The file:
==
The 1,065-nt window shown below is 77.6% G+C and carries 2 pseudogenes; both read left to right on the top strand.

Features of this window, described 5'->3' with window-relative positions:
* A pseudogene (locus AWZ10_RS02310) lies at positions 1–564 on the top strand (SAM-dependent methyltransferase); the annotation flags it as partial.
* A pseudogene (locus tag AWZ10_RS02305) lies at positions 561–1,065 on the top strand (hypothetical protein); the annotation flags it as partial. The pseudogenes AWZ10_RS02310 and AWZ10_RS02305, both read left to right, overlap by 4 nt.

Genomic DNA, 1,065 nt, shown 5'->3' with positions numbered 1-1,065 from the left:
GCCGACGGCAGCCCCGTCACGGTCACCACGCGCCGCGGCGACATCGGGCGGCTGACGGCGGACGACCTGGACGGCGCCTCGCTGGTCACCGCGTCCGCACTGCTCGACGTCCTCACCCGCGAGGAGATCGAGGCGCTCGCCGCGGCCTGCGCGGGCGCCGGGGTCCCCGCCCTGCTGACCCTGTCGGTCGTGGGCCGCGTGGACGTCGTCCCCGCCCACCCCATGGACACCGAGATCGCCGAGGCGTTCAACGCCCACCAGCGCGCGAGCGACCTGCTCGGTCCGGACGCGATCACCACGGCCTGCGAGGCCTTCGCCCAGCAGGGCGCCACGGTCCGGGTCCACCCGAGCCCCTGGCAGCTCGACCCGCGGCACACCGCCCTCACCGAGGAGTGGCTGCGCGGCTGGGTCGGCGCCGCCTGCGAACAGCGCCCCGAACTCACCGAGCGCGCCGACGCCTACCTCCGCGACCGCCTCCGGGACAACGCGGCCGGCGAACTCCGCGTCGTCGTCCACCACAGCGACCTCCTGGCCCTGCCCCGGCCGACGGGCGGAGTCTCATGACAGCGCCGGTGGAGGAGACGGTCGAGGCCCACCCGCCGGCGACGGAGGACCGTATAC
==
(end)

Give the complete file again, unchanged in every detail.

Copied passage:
The 1,065-nt window shown below is 77.6% G+C and carries 2 pseudogenes; both read left to right on the top strand.

Features of this window, described 5'->3' with window-relative positions:
* A pseudogene (locus AWZ10_RS02310) lies at positions 1–564 on the top strand (SAM-dependent methyltransferase); the annotation flags it as partial.
* A pseudogene (locus tag AWZ10_RS02305) lies at positions 561–1,065 on the top strand (hypothetical protein); the annotation flags it as partial. The pseudogenes AWZ10_RS02310 and AWZ10_RS02305, both read left to right, overlap by 4 nt.

Genomic DNA, 1,065 nt, shown 5'->3' with positions numbered 1-1,065 from the left:
GCCGACGGCAGCCCCGTCACGGTCACCACGCGCCGCGGCGACATCGGGCGGCTGACGGCGGACGACCTGGACGGCGCCTCGCTGGTCACCGCGTCCGCACTGCTCGACGTCCTCACCCGCGAGGAGATCGAGGCGCTCGCCGCGGCCTGCGCGGGCGCCGGGGTCCCCGCCCTGCTGACCCTGTCGGTCGTGGGCCGCGTGGACGTCGTCCCCGCCCACCCCATGGACACCGAGATCGCCGAGGCGTTCAACGCCCACCAGCGCGCGAGCGACCTGCTCGGTCCGGACGCGATCACCACGGCCTGCGAGGCCTTCGCCCAGCAGGGCGCCACGGTCCGGGTCCACCCGAGCCCCTGGCAGCTCGACCCGCGGCACACCGCCCTCACCGAGGAGTGGCTGCGCGGCTGGGTCGGCGCCGCCTGCGAACAGCGCCCCGAACTCACCGAGCGCGCCGACGCCTACCTCCGCGACCGCCTCCGGGACAACGCGGCCGGCGAACTCCGCGTCGTCGTCCACCACAGCGACCTCCTGGCCCTGCCCCGGCCGACGGGCGGAGTCTCATGACAGCGCCGGTGGAGGAGACGGTCGAGGCCCACCCGCCGGCGACGGAGGACCGTATAC